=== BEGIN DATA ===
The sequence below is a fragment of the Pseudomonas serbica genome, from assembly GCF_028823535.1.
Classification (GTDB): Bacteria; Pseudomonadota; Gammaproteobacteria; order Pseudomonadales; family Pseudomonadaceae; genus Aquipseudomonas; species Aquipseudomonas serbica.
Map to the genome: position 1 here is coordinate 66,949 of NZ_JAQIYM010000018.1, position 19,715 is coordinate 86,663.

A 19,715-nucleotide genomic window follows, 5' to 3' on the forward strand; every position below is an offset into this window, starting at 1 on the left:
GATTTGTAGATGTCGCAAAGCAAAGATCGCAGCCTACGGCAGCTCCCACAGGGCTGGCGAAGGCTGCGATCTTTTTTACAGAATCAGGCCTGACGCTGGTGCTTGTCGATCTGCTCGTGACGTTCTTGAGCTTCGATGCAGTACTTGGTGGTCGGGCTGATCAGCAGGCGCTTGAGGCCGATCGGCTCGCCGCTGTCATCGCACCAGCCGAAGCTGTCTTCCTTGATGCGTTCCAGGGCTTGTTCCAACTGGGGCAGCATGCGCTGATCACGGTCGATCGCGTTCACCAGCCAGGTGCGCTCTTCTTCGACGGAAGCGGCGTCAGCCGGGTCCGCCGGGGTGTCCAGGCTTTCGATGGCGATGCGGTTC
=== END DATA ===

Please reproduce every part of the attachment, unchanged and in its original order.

The sequence below is a fragment of the Pseudomonas serbica genome, from assembly GCF_028823535.1.
Classification (GTDB): Bacteria; Pseudomonadota; Gammaproteobacteria; order Pseudomonadales; family Pseudomonadaceae; genus Aquipseudomonas; species Aquipseudomonas serbica.
Map to the genome: position 1 here is coordinate 66,949 of NZ_JAQIYM010000018.1, position 19,715 is coordinate 86,663.

A 19,715-nucleotide genomic window follows, 5' to 3' on the forward strand; every position below is an offset into this window, starting at 1 on the left:
GATTTGTAGATGTCGCAAAGCAAAGATCGCAGCCTACGGCAGCTCCCACAGGGCTGGCGAAGGCTGCGATCTTTTTTACAGAATCAGGCCTGACGCTGGTGCTTGTCGATCTGCTCGTGACGTTCTTGAGCTTCGATGCAGTACTTGGTGGTCGGGCTGATCAGCAGGCGCTTGAGGCCGATCGGCTCGCCGCTGTCATCGCACCAGCCGAAGCTGTCTTCCTTGATGCGTTCCAGGGCTTGTTCCAACTGGGGCAGCATGCGCTGATCACGGTCGATCGCGTTCACCAGCCAGGTGCGCTCTTCTTCGACGGAAGCGGCGTCAGCCGGGTCCGCCGGGGTGTCCAGGCTTTCGATGGCGATGCGGTTC